A cost analysis of a stepdown antiretroviral programme at the KwaDukuza District Municipality Clinic in the Ilembe District in KwaZulu-Natal for the period 1st April 2005 to 31st March 2006.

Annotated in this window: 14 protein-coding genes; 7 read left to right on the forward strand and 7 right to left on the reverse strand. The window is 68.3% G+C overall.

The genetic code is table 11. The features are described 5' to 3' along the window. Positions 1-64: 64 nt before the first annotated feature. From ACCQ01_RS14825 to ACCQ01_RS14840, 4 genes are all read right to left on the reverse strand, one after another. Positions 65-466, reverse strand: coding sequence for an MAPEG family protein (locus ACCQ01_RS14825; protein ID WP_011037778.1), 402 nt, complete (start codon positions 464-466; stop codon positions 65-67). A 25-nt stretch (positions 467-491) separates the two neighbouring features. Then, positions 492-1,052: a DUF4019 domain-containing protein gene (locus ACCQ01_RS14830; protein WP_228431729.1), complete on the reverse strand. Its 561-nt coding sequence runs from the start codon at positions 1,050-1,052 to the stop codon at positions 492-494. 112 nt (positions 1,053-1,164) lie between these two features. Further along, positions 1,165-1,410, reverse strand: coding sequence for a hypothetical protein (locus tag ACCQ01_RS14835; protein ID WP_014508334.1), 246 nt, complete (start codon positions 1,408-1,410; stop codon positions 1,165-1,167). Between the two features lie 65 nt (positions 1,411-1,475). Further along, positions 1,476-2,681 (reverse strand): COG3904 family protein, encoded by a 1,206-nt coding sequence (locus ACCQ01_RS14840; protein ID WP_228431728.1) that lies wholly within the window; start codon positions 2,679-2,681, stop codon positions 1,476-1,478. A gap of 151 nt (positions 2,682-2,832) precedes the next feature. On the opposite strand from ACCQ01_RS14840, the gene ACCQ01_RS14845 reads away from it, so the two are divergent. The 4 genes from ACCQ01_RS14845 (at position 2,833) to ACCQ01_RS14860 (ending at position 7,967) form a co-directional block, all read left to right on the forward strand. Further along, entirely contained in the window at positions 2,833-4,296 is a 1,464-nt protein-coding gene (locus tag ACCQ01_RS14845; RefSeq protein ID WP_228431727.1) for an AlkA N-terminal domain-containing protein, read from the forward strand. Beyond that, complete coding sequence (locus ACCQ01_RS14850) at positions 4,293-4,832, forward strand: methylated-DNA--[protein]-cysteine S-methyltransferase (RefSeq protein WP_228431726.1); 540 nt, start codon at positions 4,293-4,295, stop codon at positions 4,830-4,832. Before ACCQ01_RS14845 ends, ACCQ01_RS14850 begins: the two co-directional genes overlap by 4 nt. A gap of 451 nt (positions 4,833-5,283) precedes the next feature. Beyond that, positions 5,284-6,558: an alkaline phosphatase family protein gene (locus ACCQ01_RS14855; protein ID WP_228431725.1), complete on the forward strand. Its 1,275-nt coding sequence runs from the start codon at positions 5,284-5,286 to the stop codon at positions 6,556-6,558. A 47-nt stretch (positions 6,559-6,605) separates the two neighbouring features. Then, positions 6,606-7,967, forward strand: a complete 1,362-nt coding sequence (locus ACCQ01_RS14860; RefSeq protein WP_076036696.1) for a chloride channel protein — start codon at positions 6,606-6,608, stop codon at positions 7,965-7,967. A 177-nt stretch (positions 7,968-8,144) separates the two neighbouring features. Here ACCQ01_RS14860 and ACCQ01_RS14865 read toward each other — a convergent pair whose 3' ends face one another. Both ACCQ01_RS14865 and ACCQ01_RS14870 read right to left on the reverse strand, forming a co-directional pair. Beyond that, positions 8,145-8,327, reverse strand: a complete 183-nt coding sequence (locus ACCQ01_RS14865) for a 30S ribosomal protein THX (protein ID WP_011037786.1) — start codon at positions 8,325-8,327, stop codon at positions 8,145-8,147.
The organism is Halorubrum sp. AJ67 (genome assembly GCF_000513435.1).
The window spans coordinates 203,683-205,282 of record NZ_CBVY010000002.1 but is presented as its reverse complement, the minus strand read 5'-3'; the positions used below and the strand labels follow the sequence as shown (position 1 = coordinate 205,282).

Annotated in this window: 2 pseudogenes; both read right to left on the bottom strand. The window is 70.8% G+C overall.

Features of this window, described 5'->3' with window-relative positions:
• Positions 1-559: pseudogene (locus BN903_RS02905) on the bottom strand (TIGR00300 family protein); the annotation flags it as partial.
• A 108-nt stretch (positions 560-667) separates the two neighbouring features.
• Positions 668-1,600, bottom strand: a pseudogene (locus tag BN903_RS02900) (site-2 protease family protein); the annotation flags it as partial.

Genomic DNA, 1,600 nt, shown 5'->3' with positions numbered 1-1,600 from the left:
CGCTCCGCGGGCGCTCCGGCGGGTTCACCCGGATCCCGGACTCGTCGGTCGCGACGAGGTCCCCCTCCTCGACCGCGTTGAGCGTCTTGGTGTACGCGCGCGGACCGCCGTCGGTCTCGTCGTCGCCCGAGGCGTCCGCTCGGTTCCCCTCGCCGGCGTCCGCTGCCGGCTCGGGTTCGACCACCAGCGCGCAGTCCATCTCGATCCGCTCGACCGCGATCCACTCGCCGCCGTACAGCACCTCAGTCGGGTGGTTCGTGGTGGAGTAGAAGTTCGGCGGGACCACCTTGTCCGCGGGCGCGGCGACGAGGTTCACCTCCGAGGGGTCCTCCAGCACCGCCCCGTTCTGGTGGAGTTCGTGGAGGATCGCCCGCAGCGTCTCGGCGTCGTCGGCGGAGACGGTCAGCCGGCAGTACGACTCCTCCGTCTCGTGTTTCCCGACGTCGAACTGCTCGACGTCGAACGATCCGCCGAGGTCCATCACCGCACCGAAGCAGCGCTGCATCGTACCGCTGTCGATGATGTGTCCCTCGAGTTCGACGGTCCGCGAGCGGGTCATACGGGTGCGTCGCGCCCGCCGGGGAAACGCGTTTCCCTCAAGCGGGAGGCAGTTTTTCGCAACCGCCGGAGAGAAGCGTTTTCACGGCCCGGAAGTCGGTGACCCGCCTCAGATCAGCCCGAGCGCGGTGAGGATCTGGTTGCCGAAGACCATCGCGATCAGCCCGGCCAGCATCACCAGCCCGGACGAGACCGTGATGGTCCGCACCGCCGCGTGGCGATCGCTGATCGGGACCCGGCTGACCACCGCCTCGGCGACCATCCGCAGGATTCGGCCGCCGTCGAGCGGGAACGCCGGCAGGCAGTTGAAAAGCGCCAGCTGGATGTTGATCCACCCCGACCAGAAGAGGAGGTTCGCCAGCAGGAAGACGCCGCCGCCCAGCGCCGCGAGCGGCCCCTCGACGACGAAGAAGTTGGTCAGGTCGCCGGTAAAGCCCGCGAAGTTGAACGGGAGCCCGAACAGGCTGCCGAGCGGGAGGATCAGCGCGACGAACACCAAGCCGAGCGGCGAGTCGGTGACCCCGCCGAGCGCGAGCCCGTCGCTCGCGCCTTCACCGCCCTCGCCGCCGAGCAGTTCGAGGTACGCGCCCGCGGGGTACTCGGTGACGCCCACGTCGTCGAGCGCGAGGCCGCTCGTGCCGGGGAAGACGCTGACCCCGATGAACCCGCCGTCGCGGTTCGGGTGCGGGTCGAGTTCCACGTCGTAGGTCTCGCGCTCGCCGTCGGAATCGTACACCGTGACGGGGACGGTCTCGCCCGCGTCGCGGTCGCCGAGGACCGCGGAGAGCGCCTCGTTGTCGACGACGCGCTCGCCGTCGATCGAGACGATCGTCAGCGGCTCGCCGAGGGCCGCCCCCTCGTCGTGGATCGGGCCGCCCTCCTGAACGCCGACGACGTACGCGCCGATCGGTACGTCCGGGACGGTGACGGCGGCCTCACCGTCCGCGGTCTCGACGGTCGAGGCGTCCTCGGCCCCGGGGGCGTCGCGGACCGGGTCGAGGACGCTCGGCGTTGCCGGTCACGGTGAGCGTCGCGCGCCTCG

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Introduction: While the antiretroviral (ARV) coverage has been scaled- up in the last 3 years in South Africa, there is limited data on the operating costs and financial sustainabihty of an anti- retroviral programme. Study Aim: To conduct a cost analysis of the stepdown ARV programme at the Kwadukuza Municipality Clinic (KMC) in the Ilembe district from a healthcare providers' perspective for the period 1st April 2005 to 31st March2006. Study Objectives: To determine the total costs and cost per patient per visit for outpatients attending the ARV, Wellness and VCT clinics respectively at KMC. Study Methods: Study location: This study was conducted at the Kwadukuza Municipality Clinic located in the Ilembe district in Kwazulu- Natal, South Africa. Study population: The population that is included in this study for the purposes of costing comprised: all the patients who received ARVs for the period under study; all the patients who attended the Wellness and VCT clinics and all the staff attached to the ARV programme at the KMC clinic Study design: This is a retrospective and cross- sectional study with both a descriptive and analytical component. Results: Seventy- one percent of the patients on ARVs were female with 50% of the patients being between 31 and 40 years of age. The total operating costs of running the ARV programme was R2 439 940- 90. The total cost accrued to the ARV clinic was R 1 698 003- 60. The Wellness clinic had a total cost of R 460 279- 68 and the VCT clinic accounted for the least total operating cost of R 281 657-77. The cost per patient visit was R440- 13 for the ARV clinic; R133- 05 for the VCT clinic and an amount of R61- 71 for the Wellness clinic. Conclusion This study provides the basis for determining the three cardinal cost components of the ARV programme, namely human resources, the cost of ARVs and the costs of viral load testing for the purposes of future planning and sustainability. The cost- effectiveness of ARV drugs can be improved if the healthcare providers negotiate a lower price for these drugs. The high cost due to monitoring tests can be lowered by decreasing the frequency of these tests but this may allow ARV drug resistance to be undetected.